Discussion: RHEL is back with a brand new addition

szaharoff Sharon Zaharoff Profile: szaharoff
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Fedora
Red Hat Enterprise Linux
With firefalld and system init daemons, and XFS new to RHEL 7, system administration could be easier. See how these changes affect you.

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  • badiane
    I think you should be very honest and clearly state that nearly all of what is considered "new" in RH7 has been in place and in production in other distributions.

    This reminds me so much of the days when Microsoft would pretend to present "innovations" and "new developments" to its user base, while in for many other OS' it was mundane.

    We have a hosting company that insists on providing RH6 because of "accountability" which, as long as I have been at the company, has never been an issue. The only time that company contacted RH relative to our account was when I asked them to do something at the kernel level. It had to do with RH providing it's kernels with preempt enable and the kernel timing at 1000hz for a "responsive desktop," when we are running a server. The response RH gave them had nothing to do with what I had asked and I also disproved it factually. That company, still didn't want to make a change which would have been beneficial to us based on their ineptitude and that or RH. So the "support" failed. Debian provides a preempt kernel set at 250Hz, without support. There are times when you will need support having to do with the Kernel and RH is not the "kernel," so any company or individual which has a good understanding of its working should be able to help.

    At a hedge fund located in midtown Manhattan, the only RH machine was running version 4 because of a Bloomberg application, so it was moved inside of a VM running on Debian. After that all of the systems were running on Debian because it made our lives much easier due to flexibility and package availability. XFS was the filesystem of choice also and that was in 2001; so financial firm with high volume traffic running on Debian. That was possible because our CTO and lead admin were serious and dedicated UNIX/Linux users who understood the technology well enough to not be swayed by FUD. If there was a problem they understood what to do.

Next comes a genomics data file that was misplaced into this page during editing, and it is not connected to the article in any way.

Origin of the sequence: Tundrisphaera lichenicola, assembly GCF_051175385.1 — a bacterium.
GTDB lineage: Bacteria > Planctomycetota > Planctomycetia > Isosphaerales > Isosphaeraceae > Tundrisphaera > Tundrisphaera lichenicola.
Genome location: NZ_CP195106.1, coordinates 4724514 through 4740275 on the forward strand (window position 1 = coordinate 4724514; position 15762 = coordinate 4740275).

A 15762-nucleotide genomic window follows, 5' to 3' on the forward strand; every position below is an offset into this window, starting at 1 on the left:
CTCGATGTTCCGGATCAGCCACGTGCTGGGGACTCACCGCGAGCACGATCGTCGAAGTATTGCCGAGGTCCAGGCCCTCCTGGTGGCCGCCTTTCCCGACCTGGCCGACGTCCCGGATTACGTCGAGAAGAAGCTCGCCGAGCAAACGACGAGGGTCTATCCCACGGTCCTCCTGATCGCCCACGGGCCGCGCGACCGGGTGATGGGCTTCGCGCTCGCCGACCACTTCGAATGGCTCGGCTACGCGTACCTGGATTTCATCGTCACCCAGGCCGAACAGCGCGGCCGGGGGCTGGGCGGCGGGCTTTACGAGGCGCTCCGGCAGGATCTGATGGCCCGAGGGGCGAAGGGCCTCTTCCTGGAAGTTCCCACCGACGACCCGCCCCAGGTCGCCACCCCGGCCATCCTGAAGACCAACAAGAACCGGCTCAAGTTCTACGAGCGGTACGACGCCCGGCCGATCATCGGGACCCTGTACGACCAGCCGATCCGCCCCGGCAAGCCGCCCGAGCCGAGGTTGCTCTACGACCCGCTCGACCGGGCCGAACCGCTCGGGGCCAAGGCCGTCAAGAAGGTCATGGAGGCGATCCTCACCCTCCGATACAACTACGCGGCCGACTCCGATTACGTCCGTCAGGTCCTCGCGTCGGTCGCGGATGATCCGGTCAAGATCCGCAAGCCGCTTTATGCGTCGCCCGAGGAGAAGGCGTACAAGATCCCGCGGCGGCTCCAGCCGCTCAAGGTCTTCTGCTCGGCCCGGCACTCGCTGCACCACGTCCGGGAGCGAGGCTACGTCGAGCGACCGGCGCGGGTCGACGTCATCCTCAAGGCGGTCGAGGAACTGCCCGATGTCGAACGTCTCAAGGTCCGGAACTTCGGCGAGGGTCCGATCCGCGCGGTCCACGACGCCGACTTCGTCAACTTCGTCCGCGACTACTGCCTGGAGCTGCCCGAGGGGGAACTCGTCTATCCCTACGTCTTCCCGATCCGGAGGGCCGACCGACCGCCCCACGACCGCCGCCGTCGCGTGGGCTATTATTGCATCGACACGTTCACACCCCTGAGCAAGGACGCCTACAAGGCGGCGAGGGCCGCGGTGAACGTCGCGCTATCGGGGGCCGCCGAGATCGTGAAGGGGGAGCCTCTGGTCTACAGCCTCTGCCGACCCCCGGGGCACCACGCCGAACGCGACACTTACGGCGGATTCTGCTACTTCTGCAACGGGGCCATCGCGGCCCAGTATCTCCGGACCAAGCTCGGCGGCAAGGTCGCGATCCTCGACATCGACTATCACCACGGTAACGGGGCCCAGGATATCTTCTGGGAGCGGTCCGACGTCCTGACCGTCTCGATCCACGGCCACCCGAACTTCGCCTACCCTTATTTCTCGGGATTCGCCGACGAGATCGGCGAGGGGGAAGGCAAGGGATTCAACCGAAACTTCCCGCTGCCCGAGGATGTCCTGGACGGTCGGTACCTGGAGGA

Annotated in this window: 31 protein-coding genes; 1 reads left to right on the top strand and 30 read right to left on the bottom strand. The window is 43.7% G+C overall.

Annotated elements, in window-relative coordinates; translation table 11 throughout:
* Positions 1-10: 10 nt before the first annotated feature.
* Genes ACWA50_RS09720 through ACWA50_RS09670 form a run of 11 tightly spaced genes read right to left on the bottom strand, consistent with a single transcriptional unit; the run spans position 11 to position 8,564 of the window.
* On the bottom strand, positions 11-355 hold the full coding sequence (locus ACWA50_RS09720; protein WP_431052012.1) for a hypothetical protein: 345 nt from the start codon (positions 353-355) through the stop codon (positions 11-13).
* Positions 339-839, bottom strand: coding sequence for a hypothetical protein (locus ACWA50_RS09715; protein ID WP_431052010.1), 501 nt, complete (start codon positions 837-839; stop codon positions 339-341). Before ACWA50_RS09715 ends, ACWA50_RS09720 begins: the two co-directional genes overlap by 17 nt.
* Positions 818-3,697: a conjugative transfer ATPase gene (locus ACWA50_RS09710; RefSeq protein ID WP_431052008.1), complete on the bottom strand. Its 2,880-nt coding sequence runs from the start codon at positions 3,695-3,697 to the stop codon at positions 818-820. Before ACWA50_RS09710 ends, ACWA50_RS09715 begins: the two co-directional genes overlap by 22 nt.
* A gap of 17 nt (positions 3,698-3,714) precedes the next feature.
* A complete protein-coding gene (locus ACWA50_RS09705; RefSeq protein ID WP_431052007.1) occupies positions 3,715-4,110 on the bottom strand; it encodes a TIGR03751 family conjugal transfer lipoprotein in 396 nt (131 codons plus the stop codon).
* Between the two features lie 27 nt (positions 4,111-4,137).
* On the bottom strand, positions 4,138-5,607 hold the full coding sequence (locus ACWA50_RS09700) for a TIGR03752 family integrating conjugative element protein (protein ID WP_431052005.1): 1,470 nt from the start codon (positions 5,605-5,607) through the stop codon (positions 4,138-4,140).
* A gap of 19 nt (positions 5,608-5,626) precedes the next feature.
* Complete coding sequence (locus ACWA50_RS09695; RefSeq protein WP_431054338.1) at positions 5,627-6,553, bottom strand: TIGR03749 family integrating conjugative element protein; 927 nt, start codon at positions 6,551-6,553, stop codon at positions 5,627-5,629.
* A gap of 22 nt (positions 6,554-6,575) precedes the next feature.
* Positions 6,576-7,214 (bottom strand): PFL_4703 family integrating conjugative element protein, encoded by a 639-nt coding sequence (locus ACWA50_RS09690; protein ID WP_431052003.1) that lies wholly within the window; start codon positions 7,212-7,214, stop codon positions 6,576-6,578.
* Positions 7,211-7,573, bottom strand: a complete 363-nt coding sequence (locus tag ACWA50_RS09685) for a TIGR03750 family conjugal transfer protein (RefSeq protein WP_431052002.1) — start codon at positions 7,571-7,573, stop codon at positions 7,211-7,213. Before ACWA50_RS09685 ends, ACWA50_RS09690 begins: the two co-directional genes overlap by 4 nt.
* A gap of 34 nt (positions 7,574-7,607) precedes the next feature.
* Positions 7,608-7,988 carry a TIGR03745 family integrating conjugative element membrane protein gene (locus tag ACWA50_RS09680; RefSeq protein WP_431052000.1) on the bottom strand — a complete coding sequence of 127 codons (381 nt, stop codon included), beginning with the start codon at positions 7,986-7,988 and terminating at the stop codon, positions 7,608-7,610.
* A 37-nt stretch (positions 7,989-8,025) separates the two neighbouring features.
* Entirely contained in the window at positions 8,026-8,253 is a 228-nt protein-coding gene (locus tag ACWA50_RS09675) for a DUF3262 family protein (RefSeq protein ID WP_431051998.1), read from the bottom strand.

I'm not denying the need for possible support, simply not based on criteria whose bases seem to result from the post traumatic stress of havig to deal with Windows.

    When comprehension is present, there is hardly any need to defer to another's authority in the majority of cases.

    By the way, the binary journal is still a major issue with systemd.

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  • badiane
    By the way, it should also be noted that being that most other distributions are not late in adopting newer kernels, they have had greater opportunities to use containers.

    Here is a the Ubuntu page:
    https://help.ubuntu.com/lts/serverguide/lxc.html. Notice their use of AppArmor as opposed to SELinux to add a form of security to the containers. That is been as such since late 2012 if I'm not mistaken. Sorry but no GUI.

    Also as a side note, there is LXC web panel https://lxc-webpanel.github.io/install.html; I haven't tried it.

    I think docker is a great project and I hope that it will bring LXC to the same level as zones in Solaris and SmartOS and make a lot of people realize that in most cases, full machine virtualization is not needed and if work is done of making LXC secure and iproute features such as macvlan's much faster, LXC can be an amazing thing.

    RH does a lot of great things for the Linux community; at the same time to tout certains things as advancement or worse give the impression that it's something new, is a bit disingenous on the part of anyone who know that they are not truly in the rest of the community.
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Do you host enterprise workloads on Fedora servers rather than RHEL? Why or why not?

szaharoff Sharon Zaharoff Profile: szaharoff

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